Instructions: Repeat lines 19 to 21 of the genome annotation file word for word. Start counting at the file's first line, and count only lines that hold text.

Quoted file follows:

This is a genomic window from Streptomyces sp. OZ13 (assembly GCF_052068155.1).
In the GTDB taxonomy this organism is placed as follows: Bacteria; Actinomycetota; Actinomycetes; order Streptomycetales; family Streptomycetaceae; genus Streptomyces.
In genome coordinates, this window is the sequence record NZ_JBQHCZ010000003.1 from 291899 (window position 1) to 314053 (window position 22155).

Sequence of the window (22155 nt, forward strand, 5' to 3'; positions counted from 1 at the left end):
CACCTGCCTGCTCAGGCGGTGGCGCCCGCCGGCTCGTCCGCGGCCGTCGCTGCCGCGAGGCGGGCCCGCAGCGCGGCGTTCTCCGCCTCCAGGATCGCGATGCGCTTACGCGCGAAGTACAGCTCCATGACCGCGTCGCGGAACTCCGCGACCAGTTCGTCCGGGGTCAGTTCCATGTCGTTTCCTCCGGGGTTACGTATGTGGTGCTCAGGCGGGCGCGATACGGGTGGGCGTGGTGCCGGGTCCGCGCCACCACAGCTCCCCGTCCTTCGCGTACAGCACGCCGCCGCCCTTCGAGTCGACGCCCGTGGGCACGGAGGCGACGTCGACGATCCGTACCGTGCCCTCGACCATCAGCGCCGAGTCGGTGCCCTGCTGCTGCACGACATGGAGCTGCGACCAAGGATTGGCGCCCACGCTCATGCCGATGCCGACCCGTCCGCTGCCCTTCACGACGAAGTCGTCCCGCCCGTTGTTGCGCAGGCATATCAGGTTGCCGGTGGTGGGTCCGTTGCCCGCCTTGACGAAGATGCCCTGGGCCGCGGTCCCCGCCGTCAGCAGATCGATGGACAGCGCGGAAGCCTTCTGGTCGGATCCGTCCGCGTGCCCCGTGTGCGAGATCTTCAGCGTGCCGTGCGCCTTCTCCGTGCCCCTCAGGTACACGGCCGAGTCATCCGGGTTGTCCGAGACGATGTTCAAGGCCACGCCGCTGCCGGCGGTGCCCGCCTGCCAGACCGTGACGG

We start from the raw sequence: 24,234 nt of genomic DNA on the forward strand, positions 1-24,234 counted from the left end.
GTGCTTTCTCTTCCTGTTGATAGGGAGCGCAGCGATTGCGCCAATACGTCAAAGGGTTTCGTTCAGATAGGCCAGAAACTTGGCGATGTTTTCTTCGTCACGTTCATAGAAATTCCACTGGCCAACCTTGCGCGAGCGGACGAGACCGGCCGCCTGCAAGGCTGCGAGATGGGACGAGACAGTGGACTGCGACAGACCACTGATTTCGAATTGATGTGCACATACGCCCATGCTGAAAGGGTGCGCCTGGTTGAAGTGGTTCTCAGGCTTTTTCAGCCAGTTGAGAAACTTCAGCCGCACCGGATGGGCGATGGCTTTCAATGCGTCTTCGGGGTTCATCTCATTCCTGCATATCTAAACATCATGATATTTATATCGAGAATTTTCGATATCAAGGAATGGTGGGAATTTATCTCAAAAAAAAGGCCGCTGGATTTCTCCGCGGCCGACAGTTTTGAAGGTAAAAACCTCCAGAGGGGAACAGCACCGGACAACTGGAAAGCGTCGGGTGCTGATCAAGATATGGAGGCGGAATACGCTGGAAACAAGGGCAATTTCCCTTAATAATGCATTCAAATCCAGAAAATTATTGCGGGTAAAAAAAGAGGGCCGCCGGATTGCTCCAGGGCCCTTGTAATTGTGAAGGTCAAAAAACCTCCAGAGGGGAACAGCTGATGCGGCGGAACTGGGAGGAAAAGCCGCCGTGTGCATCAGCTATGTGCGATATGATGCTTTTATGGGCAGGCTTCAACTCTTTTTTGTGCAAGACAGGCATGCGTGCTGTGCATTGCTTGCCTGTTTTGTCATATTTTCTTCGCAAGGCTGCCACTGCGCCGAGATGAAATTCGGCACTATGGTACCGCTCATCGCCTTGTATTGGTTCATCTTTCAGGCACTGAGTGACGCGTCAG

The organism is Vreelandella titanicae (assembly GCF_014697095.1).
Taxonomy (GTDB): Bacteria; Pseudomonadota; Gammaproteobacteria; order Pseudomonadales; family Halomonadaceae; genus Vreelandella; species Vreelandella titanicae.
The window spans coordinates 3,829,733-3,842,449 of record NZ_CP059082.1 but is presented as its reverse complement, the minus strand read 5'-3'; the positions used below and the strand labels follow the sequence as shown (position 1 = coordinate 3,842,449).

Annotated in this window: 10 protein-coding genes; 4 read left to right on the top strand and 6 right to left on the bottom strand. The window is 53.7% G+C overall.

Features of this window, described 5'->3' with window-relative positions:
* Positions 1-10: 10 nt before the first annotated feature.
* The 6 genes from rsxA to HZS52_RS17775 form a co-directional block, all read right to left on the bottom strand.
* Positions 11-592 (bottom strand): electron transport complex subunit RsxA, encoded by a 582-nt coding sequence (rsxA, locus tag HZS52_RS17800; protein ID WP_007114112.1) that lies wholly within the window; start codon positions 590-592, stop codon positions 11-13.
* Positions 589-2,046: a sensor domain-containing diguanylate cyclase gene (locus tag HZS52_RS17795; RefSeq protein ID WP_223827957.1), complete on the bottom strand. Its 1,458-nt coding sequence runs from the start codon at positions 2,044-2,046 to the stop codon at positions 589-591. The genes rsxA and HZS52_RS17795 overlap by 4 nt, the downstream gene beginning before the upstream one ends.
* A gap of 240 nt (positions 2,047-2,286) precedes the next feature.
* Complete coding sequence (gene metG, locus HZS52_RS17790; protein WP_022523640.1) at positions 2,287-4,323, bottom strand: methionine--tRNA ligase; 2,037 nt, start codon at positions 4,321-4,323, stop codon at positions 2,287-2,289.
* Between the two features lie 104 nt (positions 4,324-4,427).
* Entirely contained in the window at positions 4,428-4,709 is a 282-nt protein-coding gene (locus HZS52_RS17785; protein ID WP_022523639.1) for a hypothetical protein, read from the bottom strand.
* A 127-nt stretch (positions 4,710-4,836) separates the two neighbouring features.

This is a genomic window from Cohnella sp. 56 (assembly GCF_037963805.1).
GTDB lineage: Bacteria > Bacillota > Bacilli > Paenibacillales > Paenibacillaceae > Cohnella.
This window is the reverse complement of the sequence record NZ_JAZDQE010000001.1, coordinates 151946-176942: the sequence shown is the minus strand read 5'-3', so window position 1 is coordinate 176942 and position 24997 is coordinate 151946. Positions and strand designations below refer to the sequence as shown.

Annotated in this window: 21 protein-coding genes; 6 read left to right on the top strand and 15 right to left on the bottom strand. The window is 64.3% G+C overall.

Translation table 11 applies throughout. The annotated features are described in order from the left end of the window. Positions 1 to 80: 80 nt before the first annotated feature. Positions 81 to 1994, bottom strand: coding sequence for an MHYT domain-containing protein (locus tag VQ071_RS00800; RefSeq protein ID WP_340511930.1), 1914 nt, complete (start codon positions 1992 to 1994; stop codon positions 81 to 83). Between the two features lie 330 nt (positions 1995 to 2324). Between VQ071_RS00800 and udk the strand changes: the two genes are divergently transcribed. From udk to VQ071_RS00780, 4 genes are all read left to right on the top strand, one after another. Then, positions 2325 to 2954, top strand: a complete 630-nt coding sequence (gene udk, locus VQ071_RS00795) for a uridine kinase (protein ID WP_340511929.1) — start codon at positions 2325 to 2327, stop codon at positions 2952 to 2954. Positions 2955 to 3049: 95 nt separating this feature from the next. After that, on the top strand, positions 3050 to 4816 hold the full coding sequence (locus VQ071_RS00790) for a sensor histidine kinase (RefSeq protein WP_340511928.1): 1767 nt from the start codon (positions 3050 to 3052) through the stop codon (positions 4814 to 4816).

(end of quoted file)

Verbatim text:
* Between the two features lie 104 nt (positions 4,324-4,427).
* Entirely contained in the window at positions 4,428-4,709 is a 282-nt protein-coding gene (locus HZS52_RS17785; protein ID WP_022523639.1) for a hypothetical protein, read from the bottom strand.
* A 127-nt stretch (positions 4,710-4,836) separates the two neighbouring features.